Stroger foes demand leaders resign at juvenile center
Wednesday, January 04, 2006
by STEVE PATTERSON Staff Reporter
Two Cook County commissioners are demanding the resignations of top administrators at the county's juvenile detention center -- the first step of what they say should be sweeping changes to the facility.
Commissioners Forrest Claypool and Mike Quigley made the demand Tuesday while standing outside the Cook County Juvenile Temporary Detention Center, which is the subject of multiple investigations because of conditions that have been described as harmful to children.
Claypool is running for the County Board president's job held by John Stroger, who appoints the center's leaders. Quigley is running Claypool's campaign.
The two demanded that independent managers be allowed to operate the center. They also called on Stroger to open up its financial books for review.
But Stroger spokeswoman Caryn Stancik said the president stands by his appointed leaders at the facility and won't agree to an audit because "there is no evidence of misuse of any funds at this time."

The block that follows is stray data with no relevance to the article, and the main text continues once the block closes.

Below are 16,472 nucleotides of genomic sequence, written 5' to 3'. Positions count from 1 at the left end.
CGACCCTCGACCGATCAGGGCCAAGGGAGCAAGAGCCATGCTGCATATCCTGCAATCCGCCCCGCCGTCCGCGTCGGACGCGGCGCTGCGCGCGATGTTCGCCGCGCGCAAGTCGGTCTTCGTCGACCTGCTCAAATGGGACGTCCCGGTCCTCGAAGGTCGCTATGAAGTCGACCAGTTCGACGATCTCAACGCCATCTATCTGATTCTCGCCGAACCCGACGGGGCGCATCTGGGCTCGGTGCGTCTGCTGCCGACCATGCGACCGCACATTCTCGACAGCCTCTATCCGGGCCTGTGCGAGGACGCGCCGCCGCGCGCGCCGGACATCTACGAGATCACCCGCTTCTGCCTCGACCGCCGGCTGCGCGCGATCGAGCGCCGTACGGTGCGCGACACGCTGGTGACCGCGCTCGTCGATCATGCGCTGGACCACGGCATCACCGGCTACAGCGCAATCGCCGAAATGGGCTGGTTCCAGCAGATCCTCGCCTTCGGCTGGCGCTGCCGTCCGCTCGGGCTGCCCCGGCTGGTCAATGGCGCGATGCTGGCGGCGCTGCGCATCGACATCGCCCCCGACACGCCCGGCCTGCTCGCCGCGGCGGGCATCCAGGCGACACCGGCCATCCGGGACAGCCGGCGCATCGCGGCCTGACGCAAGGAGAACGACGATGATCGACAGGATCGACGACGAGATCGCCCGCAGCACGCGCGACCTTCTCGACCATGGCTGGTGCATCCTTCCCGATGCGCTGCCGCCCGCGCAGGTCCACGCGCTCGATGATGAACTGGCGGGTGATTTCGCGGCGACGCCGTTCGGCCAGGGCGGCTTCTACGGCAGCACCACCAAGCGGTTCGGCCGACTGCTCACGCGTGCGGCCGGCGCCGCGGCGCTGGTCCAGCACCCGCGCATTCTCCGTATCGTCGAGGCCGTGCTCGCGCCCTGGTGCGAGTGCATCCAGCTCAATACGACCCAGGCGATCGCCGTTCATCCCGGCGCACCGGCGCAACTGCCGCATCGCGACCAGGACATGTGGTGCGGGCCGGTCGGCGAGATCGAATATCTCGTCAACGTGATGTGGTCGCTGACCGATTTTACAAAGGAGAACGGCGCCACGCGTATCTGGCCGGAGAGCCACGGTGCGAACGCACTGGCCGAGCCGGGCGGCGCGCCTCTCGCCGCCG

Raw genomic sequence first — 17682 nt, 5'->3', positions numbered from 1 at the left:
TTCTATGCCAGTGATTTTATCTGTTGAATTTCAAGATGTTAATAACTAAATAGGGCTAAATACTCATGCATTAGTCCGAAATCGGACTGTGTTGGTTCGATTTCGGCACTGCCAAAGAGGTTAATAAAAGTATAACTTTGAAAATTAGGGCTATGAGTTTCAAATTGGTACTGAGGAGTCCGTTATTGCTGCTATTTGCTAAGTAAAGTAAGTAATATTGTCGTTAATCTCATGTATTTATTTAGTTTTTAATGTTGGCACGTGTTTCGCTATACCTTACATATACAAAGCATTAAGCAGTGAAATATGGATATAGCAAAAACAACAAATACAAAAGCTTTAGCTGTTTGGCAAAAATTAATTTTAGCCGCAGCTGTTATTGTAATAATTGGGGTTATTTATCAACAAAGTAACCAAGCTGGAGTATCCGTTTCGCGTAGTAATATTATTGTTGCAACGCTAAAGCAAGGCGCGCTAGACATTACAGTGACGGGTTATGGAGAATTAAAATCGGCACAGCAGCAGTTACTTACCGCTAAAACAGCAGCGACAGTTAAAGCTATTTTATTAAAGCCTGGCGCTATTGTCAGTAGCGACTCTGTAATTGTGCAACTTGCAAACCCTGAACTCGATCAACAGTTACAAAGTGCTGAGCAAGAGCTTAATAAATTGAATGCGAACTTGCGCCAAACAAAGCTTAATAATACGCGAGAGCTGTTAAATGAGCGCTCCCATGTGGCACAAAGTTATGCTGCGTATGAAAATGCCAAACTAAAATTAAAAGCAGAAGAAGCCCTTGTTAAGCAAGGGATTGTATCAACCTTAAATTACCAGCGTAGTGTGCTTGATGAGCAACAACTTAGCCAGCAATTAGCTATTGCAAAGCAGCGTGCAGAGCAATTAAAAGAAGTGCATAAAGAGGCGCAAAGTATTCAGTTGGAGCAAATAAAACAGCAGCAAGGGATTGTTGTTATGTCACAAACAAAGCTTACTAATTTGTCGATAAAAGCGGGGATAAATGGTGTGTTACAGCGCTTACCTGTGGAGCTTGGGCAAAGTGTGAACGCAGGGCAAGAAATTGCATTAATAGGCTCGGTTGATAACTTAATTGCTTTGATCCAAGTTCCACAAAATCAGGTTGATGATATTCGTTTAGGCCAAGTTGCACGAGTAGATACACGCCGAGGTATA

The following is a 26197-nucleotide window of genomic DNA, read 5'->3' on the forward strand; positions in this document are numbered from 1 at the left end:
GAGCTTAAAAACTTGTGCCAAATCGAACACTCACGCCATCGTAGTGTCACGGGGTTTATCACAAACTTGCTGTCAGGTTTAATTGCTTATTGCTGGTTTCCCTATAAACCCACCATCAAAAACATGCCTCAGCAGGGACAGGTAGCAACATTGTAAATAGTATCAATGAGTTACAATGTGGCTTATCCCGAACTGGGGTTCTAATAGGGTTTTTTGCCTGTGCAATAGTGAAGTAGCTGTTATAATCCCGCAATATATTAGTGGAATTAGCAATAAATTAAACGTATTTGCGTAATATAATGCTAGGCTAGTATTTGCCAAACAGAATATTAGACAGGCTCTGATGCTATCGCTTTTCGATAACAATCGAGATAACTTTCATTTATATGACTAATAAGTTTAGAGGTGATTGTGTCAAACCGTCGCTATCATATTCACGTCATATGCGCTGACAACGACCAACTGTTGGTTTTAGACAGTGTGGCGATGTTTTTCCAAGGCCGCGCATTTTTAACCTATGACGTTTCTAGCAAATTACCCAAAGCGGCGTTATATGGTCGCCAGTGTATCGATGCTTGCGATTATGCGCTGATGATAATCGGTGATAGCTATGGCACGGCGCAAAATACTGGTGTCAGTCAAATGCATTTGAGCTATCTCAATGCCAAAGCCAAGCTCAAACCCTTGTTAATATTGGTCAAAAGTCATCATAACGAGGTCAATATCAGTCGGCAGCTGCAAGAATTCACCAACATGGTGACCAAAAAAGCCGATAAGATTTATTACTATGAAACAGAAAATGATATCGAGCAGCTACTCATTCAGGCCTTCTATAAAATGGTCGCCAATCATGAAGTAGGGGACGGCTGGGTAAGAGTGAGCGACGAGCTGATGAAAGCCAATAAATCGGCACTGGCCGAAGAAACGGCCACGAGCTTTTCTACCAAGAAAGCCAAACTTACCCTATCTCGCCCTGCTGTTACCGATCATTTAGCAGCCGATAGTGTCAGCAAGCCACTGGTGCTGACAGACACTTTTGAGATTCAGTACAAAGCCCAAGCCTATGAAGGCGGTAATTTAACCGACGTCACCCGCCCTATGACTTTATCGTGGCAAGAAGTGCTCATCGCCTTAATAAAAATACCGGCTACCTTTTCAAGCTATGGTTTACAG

Riots, abuse alleged
Still, the Illinois attorney general has subpoenaed financial records, including payroll records that critics believe might show the payroll includes Stroger patronage workers.
That action comes years after the American Civil Liberties Union and John Howard Association filed reports detailing abuse against children at the center, also known by its old name, the Audy Home.
Last week, the ACLU amended its filing by alleging riots are continuing at the facility and children continue to be abused.
Children at the center have told the Chicago Sun-Times of beatings by guards and staff-encouraged fights among the young inmates in what they called "the gladiator room." Stancik denies such a room exists.
Candidate: Facility 'a jobs farm'
Claypool insists the juvenile center's problems are a result of people who have been politically loyal to Stroger being rewarded with jobs there, even if they have no experience. The Sun-Times has reported that about 20 percent of all center workers live in Stroger's ward, and others have criminal records.
Center director Jerry Robinson is a former Chicago police deputy superintendent who critics say isn't qualified to run the facility, while Stroger recently named Maria Griselda Moreno Szafarczyk -- sister of county Commissioner Joseph Mario Moreno -- to another top job there.
Calling the center "a jobs farm," Claypool wants its leaders replaced by an outside agency with experience in juvenile issues.